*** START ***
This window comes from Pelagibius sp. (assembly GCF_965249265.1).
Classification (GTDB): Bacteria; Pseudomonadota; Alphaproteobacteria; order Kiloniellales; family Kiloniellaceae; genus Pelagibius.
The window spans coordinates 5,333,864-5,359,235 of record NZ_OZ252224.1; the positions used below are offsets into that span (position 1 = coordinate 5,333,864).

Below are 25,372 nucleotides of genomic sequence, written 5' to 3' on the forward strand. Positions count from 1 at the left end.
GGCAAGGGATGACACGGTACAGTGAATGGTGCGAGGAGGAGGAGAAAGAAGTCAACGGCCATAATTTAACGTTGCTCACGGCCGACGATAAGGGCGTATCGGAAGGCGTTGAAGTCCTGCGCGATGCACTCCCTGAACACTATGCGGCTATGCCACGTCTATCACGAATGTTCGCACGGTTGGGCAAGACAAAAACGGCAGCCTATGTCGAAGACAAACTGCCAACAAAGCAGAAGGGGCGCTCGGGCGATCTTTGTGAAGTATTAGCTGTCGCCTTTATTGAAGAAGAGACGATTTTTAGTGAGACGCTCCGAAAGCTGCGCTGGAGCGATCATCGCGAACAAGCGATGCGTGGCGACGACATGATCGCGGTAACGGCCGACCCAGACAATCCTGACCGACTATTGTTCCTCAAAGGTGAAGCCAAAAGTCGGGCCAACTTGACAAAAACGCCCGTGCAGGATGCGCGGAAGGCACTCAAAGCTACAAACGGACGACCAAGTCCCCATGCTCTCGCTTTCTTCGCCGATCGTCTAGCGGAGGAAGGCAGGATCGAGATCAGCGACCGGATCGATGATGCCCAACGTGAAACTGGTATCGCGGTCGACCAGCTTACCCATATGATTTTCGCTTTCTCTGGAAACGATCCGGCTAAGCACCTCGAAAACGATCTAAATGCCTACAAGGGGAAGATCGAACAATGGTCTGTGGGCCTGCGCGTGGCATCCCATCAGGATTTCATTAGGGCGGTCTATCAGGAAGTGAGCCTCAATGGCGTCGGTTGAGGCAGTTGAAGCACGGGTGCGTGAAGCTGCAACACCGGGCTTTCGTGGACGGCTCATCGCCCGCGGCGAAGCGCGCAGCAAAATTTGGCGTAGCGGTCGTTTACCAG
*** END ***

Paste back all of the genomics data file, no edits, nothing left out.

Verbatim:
This window comes from Pelagibius sp. (assembly GCF_965249265.1).
Classification (GTDB): Bacteria; Pseudomonadota; Alphaproteobacteria; order Kiloniellales; family Kiloniellaceae; genus Pelagibius.
The window spans coordinates 5,333,864-5,359,235 of record NZ_OZ252224.1; the positions used below are offsets into that span (position 1 = coordinate 5,333,864).

Below are 25,372 nucleotides of genomic sequence, written 5' to 3' on the forward strand. Positions count from 1 at the left end.
GGCAAGGGATGACACGGTACAGTGAATGGTGCGAGGAGGAGGAGAAAGAAGTCAACGGCCATAATTTAACGTTGCTCACGGCCGACGATAAGGGCGTATCGGAAGGCGTTGAAGTCCTGCGCGATGCACTCCCTGAACACTATGCGGCTATGCCACGTCTATCACGAATGTTCGCACGGTTGGGCAAGACAAAAACGGCAGCCTATGTCGAAGACAAACTGCCAACAAAGCAGAAGGGGCGCTCGGGCGATCTTTGTGAAGTATTAGCTGTCGCCTTTATTGAAGAAGAGACGATTTTTAGTGAGACGCTCCGAAAGCTGCGCTGGAGCGATCATCGCGAACAAGCGATGCGTGGCGACGACATGATCGCGGTAACGGCCGACCCAGACAATCCTGACCGACTATTGTTCCTCAAAGGTGAAGCCAAAAGTCGGGCCAACTTGACAAAAACGCCCGTGCAGGATGCGCGGAAGGCACTCAAAGCTACAAACGGACGACCAAGTCCCCATGCTCTCGCTTTCTTCGCCGATCGTCTAGCGGAGGAAGGCAGGATCGAGATCAGCGACCGGATCGATGATGCCCAACGTGAAACTGGTATCGCGGTCGACCAGCTTACCCATATGATTTTCGCTTTCTCTGGAAACGATCCGGCTAAGCACCTCGAAAACGATCTAAATGCCTACAAGGGGAAGATCGAACAATGGTCTGTGGGCCTGCGCGTGGCATCCCATCAGGATTTCATTAGGGCGGTCTATCAGGAAGTGAGCCTCAATGGCGTCGGTTGAGGCAGTTGAAGCACGGGTGCGTGAAGCTGCAACACCGGGCTTTCGTGGACGGCTCATCGCCCGCGGCGAAGCGCGCAGCAAAATTTGGCGTAGCGGTCGTTTACCAG